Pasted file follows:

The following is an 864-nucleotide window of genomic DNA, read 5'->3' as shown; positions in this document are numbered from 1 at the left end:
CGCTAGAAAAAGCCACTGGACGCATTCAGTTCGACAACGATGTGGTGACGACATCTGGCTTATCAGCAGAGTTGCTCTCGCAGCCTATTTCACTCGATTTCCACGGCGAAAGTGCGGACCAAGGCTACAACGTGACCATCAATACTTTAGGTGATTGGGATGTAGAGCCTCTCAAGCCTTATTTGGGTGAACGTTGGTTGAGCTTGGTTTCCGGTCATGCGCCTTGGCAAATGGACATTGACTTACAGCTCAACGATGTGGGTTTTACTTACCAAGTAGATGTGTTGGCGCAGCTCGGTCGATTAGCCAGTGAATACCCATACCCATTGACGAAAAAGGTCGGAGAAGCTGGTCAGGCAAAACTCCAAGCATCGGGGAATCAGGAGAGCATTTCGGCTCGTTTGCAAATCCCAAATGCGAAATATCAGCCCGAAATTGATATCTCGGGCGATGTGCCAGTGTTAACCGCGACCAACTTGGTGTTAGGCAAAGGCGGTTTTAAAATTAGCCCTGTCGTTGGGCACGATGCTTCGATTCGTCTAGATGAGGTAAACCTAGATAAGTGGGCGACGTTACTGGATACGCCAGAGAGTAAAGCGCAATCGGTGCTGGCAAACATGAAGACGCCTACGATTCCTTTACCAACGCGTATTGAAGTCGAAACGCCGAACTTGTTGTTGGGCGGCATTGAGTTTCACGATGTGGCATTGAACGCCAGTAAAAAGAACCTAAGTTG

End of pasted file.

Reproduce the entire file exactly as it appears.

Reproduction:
The following is an 864-nucleotide window of genomic DNA, read 5'->3' as shown; positions in this document are numbered from 1 at the left end:
CGCTAGAAAAAGCCACTGGACGCATTCAGTTCGACAACGATGTGGTGACGACATCTGGCTTATCAGCAGAGTTGCTCTCGCAGCCTATTTCACTCGATTTCCACGGCGAAAGTGCGGACCAAGGCTACAACGTGACCATCAATACTTTAGGTGATTGGGATGTAGAGCCTCTCAAGCCTTATTTGGGTGAACGTTGGTTGAGCTTGGTTTCCGGTCATGCGCCTTGGCAAATGGACATTGACTTACAGCTCAACGATGTGGGTTTTACTTACCAAGTAGATGTGTTGGCGCAGCTCGGTCGATTAGCCAGTGAATACCCATACCCATTGACGAAAAAGGTCGGAGAAGCTGGTCAGGCAAAACTCCAAGCATCGGGGAATCAGGAGAGCATTTCGGCTCGTTTGCAAATCCCAAATGCGAAATATCAGCCCGAAATTGATATCTCGGGCGATGTGCCAGTGTTAACCGCGACCAACTTGGTGTTAGGCAAAGGCGGTTTTAAAATTAGCCCTGTCGTTGGGCACGATGCTTCGATTCGTCTAGATGAGGTAAACCTAGATAAGTGGGCGACGTTACTGGATACGCCAGAGAGTAAAGCGCAATCGGTGCTGGCAAACATGAAGACGCCTACGATTCCTTTACCAACGCGTATTGAAGTCGAAACGCCGAACTTGTTGTTGGGCGGCATTGAGTTTCACGATGTGGCATTGAACGCCAGTAAAAAGAACCTAAGTTG